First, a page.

I had high hopes for the Action Comics and Superman reboot but I’ve been pretty disappointed in both so far :( The JLA reboot, however, is awesome! :)

      • Michael

        haha I bought the White Bag cover where Kal-El and Jonathan Kent fought back to life.  What a great day it was finding that comic. 

        Kingdom Come I thought was really good, enjoyed that.  What didn`t you like about the new Supes reboot?  You preferred him in tights instead of jeans? haha jk. 

        What is All Stars Superman?  

        I am so incredibly nervous for the new superman movie coming out next year.  Amy Adams as Lois Lane?!?!  The only bright spot is that there’s no way it can be as awful as Superman Returns, and at least Chris Nolan has a hand in writing the story, Im okay with that. :)

  • gordonwhite

    This is a bit tangential -and only a bit- because I love you to death James. However I suggest you look at Grant Morrison’s work regarding Superman before you say he has no useful powers.

    As Grant points out, there’s a very good reason that the first time you see him he’s destroying a car -the product of industrial, faceless processes and working for large corporations and squeezing people through education factories.

    It’s a reason you may rather like.

    • James Altucher

       Gordon, very funny – I read Grant’s book on Superman right before I wrote this post. It was basically the inspiration for the post. And his description of why that cover was fascinating. I definitely recommend Grant’s book “Supergods” which is sort of an alternative history of the comic book industry.

  • Ethandt92

    “To be honest, nobody has ever shot at me so this doesn’t seem like a useful power to me.”

    First of all, just because you haven’t been shot yet does not mean it can’t happen in the future. I’d say be prepared for the worst case scenario.
    Second, who said someone had to shoot you? You can use your bulletproof abilities to save others, like your family. Anything can happen.

    All in all, it really is all about uncertainty. You can’t be certain you, your family or some one else close to you will never be shot. So metaphorically speaking, be bulletproof…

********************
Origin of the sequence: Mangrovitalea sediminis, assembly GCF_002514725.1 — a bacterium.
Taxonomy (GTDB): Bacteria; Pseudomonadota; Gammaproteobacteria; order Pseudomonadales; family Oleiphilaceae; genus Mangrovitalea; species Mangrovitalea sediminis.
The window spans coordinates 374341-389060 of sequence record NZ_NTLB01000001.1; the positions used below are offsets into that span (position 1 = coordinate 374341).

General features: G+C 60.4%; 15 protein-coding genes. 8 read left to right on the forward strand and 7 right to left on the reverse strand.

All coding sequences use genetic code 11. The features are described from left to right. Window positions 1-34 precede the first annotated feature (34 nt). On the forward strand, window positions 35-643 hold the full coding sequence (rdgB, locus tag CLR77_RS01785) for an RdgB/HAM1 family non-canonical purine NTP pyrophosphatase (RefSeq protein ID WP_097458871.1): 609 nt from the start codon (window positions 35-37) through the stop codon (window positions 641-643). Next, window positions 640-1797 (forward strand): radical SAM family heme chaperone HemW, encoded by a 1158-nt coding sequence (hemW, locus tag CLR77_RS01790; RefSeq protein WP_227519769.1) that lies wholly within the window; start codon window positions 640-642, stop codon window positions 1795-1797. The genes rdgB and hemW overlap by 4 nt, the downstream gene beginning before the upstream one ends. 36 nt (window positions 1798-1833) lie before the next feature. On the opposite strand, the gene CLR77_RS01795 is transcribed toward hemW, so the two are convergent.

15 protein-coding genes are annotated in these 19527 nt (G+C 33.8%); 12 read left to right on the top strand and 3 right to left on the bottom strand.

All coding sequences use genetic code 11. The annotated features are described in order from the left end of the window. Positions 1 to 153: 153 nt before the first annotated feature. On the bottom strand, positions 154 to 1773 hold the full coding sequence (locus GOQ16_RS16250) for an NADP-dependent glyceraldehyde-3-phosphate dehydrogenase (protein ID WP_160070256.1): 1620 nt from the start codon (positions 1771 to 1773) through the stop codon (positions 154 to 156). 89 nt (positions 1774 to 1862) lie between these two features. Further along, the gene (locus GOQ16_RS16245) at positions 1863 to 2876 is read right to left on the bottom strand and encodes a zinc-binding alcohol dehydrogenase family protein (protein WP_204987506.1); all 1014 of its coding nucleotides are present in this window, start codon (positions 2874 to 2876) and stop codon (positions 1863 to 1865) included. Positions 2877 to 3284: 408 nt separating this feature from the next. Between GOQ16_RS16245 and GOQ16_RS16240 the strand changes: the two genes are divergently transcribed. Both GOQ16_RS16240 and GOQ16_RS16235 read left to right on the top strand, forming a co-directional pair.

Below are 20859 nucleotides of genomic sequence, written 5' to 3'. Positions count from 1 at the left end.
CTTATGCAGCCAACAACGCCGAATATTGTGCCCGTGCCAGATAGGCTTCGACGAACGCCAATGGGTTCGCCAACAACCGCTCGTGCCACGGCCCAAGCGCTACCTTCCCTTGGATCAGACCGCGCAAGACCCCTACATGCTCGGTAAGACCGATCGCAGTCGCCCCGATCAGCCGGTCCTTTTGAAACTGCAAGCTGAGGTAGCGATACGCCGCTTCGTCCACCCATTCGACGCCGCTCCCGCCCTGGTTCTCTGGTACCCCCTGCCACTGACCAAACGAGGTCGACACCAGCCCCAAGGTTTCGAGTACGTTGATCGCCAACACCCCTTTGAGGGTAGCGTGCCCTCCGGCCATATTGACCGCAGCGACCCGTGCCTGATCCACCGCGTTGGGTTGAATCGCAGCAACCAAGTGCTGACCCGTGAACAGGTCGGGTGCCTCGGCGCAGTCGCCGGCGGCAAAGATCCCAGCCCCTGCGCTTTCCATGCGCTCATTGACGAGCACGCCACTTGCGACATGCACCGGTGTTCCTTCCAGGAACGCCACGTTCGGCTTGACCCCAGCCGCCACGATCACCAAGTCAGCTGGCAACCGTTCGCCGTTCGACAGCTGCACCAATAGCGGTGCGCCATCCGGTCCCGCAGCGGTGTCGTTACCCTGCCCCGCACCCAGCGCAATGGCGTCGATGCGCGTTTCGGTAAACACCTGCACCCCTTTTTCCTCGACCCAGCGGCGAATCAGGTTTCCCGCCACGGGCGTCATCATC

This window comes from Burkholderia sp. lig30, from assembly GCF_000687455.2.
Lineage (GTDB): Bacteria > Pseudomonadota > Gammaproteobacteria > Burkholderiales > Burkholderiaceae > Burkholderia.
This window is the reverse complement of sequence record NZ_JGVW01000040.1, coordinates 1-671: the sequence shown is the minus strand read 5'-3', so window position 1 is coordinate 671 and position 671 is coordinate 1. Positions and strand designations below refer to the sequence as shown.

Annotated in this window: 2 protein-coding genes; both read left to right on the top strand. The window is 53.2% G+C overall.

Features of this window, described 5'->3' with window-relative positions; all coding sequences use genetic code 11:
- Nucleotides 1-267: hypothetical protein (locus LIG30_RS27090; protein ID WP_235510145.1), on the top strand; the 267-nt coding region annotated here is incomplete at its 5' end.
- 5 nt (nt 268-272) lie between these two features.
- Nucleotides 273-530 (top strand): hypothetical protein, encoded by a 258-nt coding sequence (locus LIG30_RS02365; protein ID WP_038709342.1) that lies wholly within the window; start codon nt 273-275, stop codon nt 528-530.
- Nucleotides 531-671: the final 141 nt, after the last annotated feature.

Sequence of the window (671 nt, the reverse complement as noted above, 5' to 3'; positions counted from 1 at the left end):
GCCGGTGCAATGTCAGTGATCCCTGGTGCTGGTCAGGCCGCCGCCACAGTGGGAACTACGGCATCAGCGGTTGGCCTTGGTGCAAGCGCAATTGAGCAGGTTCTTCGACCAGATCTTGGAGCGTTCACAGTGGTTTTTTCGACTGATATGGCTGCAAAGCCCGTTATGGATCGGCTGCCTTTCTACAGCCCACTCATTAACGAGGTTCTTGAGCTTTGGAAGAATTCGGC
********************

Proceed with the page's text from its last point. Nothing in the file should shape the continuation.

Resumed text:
• tjforryan

    You forgot Superman’s superspeed – that’s probably the most useful of all his powers.

    Not to mention, his invulnerability would still be useful for cuts, scrapes and even that broken foot.

    I agree with your self-analysis (not in the sense that it works for you – after all I don’t know you).  We all put on costumes and mask our true selves.  It’s part of trying to fit in and be socially acceptable.

    The real tragedy is that so many people do no try to help people or do what is right (save lives, as you put it).  They simply see other people who have not helped them and so do not wish to help them back.  Not everyone is  a Superman beneath the secret identity.

    If only more people did believe that they could fly… 

  • Terry Smith

    Don’t write up a script and send it to DC – do what Alan Moore did and create a new character who is obviously Superman (Supreme) and map everything over. In stead of Lex Luther he has Darius Dax etc… People will know and that ideas will all still work. Another example is the Invincible book.

  • S1sde103459

    Look down in the loo…  Is it a Bird, is it a Plane…?  No, it looks like Altucher.

  • Ray

    What about ice breath?  Clearly the most useful of Superman’s powers.  And also an infinite number of deus ex machinas to save you from any danger would come in useful, as would never aging in 75 years…

  • Ken

    Good points about Superman not having any useful powers.  

    Something else to consider, if did have those powers, people would always be after you to help them do stuff:  “Oh, Superman, could you move that tree?   Superman, my car is stuck in the mud, can you pull it out for me?  Superman, my steak isn’t done well enough, can you heat it up for me?  Wait!  not that well done!  Oh now you’ve gone and burned it!”


    Believe me, I have a truck and that’s bad enough.  If I had super powers I wouldn’t have a life.

    Laser Guided Loogie

  • Laszlo

    Excellent post, James! I also liked this thought: “Each one of my friends has a different power. But they are all amazing powers and I’m blessed when I see those powers in action. And once someone joins the bad guys they are no longer my friend. I’m busy saving lives. I don’t need bad friends.”

    In my own little world my daughters make me feel like Superman. I can warm their food when they are hungry, answer their questions about any topic, move heavy things they cannot, carry them when they are tired walking, protect them when they are scared…

    Keep it up James! :-)

  • Tracy Lovett

    Each of us needs our own little “Justice League” to realize all of our powers.  For me, that’s key–surrounding myself with the culture of superheroes–and we all ALREADY ARE superheroes.  As I tell my kids–and one son in particular, “Use your powers for good, not evil.”  THAT is the challenge for many.

  • tauslu

    Here is the Ottoman versions of superman and other heroes

    (little late on commentary, so I hope you see it)